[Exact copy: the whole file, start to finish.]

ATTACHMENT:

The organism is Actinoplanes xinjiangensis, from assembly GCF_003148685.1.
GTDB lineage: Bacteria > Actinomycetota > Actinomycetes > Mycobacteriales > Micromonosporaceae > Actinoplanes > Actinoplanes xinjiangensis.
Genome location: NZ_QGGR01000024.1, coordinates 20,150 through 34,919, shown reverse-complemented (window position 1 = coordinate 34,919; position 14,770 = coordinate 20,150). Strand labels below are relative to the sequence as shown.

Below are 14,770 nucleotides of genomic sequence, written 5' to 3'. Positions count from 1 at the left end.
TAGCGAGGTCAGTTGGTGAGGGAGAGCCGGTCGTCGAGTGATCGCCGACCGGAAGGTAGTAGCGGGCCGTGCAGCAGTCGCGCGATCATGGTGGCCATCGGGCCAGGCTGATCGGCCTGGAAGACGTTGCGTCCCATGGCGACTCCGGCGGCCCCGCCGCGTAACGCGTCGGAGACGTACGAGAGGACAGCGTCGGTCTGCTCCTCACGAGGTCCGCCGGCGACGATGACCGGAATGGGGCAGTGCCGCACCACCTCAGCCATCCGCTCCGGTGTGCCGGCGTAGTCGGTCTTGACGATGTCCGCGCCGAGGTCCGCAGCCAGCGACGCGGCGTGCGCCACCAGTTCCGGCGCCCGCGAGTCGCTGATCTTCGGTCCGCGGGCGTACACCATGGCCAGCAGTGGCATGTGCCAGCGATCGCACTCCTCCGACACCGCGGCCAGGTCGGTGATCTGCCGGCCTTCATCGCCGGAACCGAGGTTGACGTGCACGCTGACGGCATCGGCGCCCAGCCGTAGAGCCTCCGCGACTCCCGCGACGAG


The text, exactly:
The organism is Actinoplanes xinjiangensis, from assembly GCF_003148685.1.
GTDB lineage: Bacteria > Actinomycetota > Actinomycetes > Mycobacteriales > Micromonosporaceae > Actinoplanes > Actinoplanes xinjiangensis.
Genome location: NZ_QGGR01000024.1, coordinates 20,150 through 34,919, shown reverse-complemented (window position 1 = coordinate 34,919; position 14,770 = coordinate 20,150). Strand labels below are relative to the sequence as shown.

Below are 14,770 nucleotides of genomic sequence, written 5' to 3'. Positions count from 1 at the left end.
TAGCGAGGTCAGTTGGTGAGGGAGAGCCGGTCGTCGAGTGATCGCCGACCGGAAGGTAGTAGCGGGCCGTGCAGCAGTCGCGCGATCATGGTGGCCATCGGGCCAGGCTGATCGGCCTGGAAGACGTTGCGTCCCATGGCGACTCCGGCGGCCCCGCCGCGTAACGCGTCGGAGACGTACGAGAGGACAGCGTCGGTCTGCTCCTCACGAGGTCCGCCGGCGACGATGACCGGAATGGGGCAGTGCCGCACCACCTCAGCCATCCGCTCCGGTGTGCCGGCGTAGTCGGTCTTGACGATGTCCGCGCCGAGGTCCGCAGCCAGCGACGCGGCGTGCGCCACCAGTTCCGGCGCCCGCGAGTCGCTGATCTTCGGTCCGCGGGCGTACACCATGGCCAGCAGTGGCATGTGCCAGCGATCGCACTCCTCCGACACCGCGGCCAGGTCGGTGATCTGCCGGCCTTCATCGCCGGAACCGAGGTTGACGTGCACGCTGACGGCATCGGCGCCCAGCCGTAGAGCCTCCGCGACTCCCGCGACGAG